The authors provide several examples of studies of people who were dealing with financial or time scarcity and ended up in a situation of borrowing—and therefore debt. They were able to get out of the hole (in some studies, by having their debts paid off) and, within a short period of time—were right back where they started. In trying to understand this phenomenon, the authors, once again, don’t blame it on the individual’s nature—but on a structure that supports those of who live in abundance. In abundance, there is slack. In situations of scarcity, there is none. Without slack, scarcity will return because there is no back-up plan, no ability to absorb unexpected shocks.
The takeaway here is that there are a variety of ways to structure situations to ensure more slack. This includes the rethinking of social programs, the way that loans are managed and a myriad of other small ideas that could have big impacts.
And, for those of us not dealing with financial scarcity, and perhaps time scarcity, there are also ways to create more slack. A great organizational example that the authors gave was a hospital that never had enough beds for emergencies. By simply leaving one room unscheduled at all times—creating slack—they fixed the problem. Why did they need an external consultant to show them this simple—and even obvious—solution? Because they were “tunneling” on handling patients and unable to step out of the tunnel to see a bigger picture. Their organization’s cognitive capacity was diminished and the value of an outside perspective was even greater.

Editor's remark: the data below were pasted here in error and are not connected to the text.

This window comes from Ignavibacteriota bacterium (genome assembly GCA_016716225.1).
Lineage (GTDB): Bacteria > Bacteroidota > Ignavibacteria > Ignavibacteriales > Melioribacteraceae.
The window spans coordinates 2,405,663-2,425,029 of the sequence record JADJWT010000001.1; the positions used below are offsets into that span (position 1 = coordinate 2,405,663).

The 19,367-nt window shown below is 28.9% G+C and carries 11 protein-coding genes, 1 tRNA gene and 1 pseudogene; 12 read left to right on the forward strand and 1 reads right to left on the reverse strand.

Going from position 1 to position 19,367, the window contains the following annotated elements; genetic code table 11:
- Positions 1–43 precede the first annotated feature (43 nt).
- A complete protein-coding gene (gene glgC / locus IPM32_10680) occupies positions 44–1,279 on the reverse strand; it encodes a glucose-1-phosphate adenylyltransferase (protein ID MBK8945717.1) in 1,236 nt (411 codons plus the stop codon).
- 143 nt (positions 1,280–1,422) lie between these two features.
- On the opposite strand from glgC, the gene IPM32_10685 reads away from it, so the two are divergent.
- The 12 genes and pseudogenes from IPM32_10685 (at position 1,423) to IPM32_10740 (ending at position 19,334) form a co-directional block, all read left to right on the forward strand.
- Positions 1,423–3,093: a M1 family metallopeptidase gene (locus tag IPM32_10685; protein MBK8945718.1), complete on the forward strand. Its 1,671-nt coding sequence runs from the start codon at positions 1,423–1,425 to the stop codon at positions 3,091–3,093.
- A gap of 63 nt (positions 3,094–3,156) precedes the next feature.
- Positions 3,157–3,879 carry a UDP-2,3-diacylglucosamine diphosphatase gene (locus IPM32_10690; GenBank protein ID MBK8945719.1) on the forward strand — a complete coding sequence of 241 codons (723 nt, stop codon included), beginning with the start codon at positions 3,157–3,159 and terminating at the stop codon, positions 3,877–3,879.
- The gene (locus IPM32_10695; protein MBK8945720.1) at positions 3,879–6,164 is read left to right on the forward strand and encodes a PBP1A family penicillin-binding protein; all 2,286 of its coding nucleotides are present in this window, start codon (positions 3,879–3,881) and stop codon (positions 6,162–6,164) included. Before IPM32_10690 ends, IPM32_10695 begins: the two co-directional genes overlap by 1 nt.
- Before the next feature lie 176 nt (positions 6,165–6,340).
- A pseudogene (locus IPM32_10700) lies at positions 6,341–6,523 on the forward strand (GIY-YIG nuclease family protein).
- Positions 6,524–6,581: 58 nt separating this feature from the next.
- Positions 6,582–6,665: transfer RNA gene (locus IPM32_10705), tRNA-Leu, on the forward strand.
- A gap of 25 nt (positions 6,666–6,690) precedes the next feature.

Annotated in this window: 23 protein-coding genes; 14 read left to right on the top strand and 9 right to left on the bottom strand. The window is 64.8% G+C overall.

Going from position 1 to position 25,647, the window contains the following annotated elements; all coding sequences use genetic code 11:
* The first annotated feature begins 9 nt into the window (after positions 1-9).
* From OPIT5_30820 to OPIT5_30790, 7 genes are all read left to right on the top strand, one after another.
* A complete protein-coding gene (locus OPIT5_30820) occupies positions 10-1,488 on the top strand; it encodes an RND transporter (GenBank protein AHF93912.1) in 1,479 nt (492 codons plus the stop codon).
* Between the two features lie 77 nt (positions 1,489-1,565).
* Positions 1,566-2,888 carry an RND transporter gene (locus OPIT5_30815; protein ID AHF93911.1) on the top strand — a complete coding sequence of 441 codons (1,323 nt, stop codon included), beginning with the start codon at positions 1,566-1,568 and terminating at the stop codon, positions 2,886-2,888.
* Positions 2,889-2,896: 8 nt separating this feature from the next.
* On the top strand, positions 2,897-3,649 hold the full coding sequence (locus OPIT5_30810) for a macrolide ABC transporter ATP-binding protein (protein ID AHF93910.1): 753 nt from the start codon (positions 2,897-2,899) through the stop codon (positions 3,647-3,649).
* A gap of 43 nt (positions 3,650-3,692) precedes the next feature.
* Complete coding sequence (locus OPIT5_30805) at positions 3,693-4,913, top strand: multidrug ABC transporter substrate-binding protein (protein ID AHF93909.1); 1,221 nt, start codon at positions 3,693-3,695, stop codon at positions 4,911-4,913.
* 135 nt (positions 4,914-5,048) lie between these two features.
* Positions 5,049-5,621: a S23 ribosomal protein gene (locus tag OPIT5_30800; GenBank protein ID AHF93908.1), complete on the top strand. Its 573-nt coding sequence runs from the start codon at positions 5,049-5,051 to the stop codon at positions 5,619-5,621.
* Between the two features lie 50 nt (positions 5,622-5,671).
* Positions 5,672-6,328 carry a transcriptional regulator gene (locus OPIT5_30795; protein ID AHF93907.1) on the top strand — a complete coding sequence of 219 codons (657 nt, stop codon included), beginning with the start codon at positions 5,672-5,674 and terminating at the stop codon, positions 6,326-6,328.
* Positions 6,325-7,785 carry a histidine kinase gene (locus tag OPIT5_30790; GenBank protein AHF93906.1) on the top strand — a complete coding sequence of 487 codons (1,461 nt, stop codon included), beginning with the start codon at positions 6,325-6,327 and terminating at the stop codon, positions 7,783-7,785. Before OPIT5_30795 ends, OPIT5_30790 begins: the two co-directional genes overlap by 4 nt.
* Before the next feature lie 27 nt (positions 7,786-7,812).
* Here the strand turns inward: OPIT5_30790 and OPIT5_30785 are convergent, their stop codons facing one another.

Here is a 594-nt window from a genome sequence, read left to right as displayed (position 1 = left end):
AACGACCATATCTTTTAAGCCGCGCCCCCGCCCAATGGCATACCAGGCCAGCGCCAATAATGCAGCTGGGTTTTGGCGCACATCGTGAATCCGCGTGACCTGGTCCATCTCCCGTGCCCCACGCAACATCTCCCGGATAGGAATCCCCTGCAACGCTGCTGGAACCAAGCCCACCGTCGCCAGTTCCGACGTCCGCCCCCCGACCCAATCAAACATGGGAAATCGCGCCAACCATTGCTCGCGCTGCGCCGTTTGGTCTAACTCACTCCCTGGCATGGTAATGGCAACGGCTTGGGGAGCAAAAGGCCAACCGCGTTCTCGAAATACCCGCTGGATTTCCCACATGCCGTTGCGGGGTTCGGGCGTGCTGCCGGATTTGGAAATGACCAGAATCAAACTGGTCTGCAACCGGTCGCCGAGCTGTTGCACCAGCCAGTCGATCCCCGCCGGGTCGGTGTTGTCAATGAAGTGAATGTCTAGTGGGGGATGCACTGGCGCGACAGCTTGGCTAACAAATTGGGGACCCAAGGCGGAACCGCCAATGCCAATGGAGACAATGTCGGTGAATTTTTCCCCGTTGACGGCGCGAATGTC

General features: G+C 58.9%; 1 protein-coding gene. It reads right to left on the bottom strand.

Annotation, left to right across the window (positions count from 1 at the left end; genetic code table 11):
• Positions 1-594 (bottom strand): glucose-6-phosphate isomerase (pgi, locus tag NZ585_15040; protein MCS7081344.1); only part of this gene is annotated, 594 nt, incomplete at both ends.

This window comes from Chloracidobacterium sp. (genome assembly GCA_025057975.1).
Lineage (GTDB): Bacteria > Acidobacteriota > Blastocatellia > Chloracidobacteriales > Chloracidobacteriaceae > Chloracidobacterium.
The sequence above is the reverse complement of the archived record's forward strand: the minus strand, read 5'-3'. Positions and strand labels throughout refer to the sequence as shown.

"Especially when you tunnel, it is much easier to do the right thing once than to have to repeat it… Whenever possible, convert vigilant behaviors into one-time actions. Rather than having to be vigilant every time you grab a snack from the pantry, just be vigilant [in buying healthy foods] at the grocery store."
While this is not a book with easy remedies, here’s a wonderfully simple principle—with implications for individuals, organizations and societies. Make it harder to make bad choices and easier to make good ones by creating structures that embed the good and reduce the bad. For example, having an automatic savings plan means that you can “neglect” savings—it’s being done for you, in the background. Setting up automatic bill payments means that no matter how busy you get, you don’t forget to pay your bills. Spending time with your kids is easier when you sign up for an activity together and it’s on your calendar—than needing to plan it every week.
And, alternately, make it harder to make bad one-time decisions. For example, a cooling off period for loans is a potential policy strategy to reduce the ease of making a bad decision.
Anyone who I’ve talked to in the last few weeks knew I was reading Scarcity. There are so many thought-provoking ideas and fascinating studies that I find myself unable to be in a conversation without at some point referring to the book. The fact that income inequality and poverty are very significant issues in our world is enough reason to read Scarcity—and the additional insights it offers for people and organizations are icing on the cake. And, it’s a great read.
What resonates for you about the concept of Scarcity? What new insights does it offer? How might the concept of Scarcity shift your perspective? I’d love to hear your thoughts!